12 years later, when Jesus is lost in the temple, she scolds Him that his father [Joseph] and her have been seeking for Him. Hence Jesus gently rebuked her that He was about His true Father’s business, in His true Father’s house. Her description of Joseph as “thy father” is surely worthy of the Lord’s rebuke. She had allowed the views of the world to influence her view of the Lord. Jesus told them that they should have sought Him in His true Father’s house- and this may not only be a reference to the temple, but to the way in which they had assumed He was somewhere with the house / family of Joseph in the convoy; and perhaps they had gone round Joseph’s relatives in Jerusalem hunting for Him.

Mary and Joseph were “amazed” (Lk. 2:48). She shared Joseph's amazement; and the word is only used of the amazement / incomprehension of the crowds- Mt. 7:28; 13:54; 19:25; 22:33; Mk. 10:26. Slowly she became influenced by the world's view of her son- not totally, but partially, to the extent that she lost that keen perception and height of spiritual ambition which she had earlier had.

Lk. 2:50 records that “she understood not”, using the same phrase as is on the lips of the Lord in Mt. 13:13, speaking of those without who " hear not neither do they understand”; and ominously, Mary stood without and asked to see Jesus, only to be told that His real mothers were those women sitting around Him listening to His words. When she stands outside the house asking to speak with Jesus, she is identified with her other children who considered Jesus crazy. Jesus says that His mothers are those who hear the word of God and do it. There is a rather unpleasant connection between Mk. 3:32 “they stood without” and Mark 4:11 " unto them that are without, all these things are done in parables" . And further, Lk. 13:25 speaks of how the rejected shall stand without [same words] knocking and asking to speak with the Lord.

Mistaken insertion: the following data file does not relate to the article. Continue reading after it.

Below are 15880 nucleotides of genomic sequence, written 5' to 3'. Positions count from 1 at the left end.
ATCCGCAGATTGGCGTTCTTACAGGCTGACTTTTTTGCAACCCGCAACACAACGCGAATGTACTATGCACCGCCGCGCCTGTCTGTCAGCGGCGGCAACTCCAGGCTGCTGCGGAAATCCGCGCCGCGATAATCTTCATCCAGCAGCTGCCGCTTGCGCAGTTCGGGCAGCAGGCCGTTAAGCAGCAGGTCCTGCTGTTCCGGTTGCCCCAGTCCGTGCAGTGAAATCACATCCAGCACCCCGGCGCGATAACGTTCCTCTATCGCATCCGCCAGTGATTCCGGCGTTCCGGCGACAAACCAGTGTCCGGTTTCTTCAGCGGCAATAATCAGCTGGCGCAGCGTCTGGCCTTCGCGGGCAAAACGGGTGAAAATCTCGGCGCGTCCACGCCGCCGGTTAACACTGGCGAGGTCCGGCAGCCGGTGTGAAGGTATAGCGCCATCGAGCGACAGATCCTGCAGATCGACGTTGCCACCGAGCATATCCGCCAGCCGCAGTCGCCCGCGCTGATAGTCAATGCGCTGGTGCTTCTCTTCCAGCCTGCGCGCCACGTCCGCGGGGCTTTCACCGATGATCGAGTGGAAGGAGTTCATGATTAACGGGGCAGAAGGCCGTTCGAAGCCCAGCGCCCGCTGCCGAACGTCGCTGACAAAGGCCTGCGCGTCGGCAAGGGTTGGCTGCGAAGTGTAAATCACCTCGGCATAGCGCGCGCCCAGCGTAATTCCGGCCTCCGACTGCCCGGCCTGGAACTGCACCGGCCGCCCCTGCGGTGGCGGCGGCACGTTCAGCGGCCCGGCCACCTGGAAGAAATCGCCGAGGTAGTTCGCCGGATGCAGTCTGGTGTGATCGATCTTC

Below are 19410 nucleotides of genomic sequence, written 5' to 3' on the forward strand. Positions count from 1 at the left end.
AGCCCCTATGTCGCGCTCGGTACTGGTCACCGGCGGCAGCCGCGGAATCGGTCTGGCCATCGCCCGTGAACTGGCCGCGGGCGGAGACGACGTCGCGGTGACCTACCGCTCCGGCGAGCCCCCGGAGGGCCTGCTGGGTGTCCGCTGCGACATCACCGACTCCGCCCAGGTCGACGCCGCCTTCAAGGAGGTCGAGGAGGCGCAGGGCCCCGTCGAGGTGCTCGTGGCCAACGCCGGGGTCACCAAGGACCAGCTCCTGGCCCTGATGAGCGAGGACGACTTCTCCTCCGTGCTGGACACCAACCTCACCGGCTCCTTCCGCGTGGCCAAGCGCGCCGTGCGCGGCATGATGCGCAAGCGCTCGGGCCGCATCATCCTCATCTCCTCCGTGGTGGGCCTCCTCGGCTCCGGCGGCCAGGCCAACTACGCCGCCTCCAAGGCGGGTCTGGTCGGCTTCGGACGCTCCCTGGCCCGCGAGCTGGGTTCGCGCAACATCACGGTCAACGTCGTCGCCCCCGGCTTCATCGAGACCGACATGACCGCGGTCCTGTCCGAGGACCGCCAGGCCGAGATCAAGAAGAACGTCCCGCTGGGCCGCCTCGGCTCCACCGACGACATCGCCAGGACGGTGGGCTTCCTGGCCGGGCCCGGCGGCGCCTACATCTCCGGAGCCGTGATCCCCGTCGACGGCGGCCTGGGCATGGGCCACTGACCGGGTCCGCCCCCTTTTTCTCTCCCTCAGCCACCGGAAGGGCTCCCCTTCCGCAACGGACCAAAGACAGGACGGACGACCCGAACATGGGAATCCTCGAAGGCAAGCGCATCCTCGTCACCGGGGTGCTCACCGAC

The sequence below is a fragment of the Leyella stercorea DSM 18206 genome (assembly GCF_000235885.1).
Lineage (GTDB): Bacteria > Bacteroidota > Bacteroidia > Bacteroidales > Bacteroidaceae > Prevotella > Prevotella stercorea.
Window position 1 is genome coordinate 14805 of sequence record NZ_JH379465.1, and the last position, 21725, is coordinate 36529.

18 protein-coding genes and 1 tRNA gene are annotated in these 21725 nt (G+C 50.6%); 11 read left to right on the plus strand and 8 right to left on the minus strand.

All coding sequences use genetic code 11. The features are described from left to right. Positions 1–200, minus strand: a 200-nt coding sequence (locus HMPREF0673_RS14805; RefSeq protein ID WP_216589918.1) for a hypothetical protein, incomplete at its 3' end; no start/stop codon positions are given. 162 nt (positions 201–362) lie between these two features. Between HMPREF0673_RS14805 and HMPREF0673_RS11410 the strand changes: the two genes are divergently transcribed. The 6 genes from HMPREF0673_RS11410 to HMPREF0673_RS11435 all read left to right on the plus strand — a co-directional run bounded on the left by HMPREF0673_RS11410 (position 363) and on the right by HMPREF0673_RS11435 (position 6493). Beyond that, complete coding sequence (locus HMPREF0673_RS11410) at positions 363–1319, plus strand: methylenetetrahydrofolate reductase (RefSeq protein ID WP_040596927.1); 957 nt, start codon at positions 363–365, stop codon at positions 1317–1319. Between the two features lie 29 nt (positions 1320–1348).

The incident at Cana shows her lack of perception of the true nature of her son’s work at that time. He hadn't done any miracles before, so was she asking Him to begin His ministry with a miracle? She knew He had the power to do them- she had perceived that much. When the Lord explains to her that His hour has not yet come, He is clearly alluding to His death. For this is how “the hour” is always understood in John’s Gospel (Jn. 4:21, 23; 5:25, 28, 29; 7:30; 8:20; 12:23, 27; 13:1; 16:25; 17:1). So Jesus replies to Mary’s nudge ‘make them some wine!’ by saying that the time for His death has not yet come- she was premature in her request, she didn’t fully understand. Note how He assumes that by ‘wine’ she means His blood. He assumes she is on a higher level of spiritual symbolism than she actually was.

The Bible reading Catholic will simply find that the actual Biblical account of Mary is simply at variance with the dogmas of their church. And thus they are thrown up against a tremendous question, of eternal import: to accept the word of God, or the word of men. Our prayers, our love, our desire, are firmly with all those who now perceive that choice.

Duncan Heaster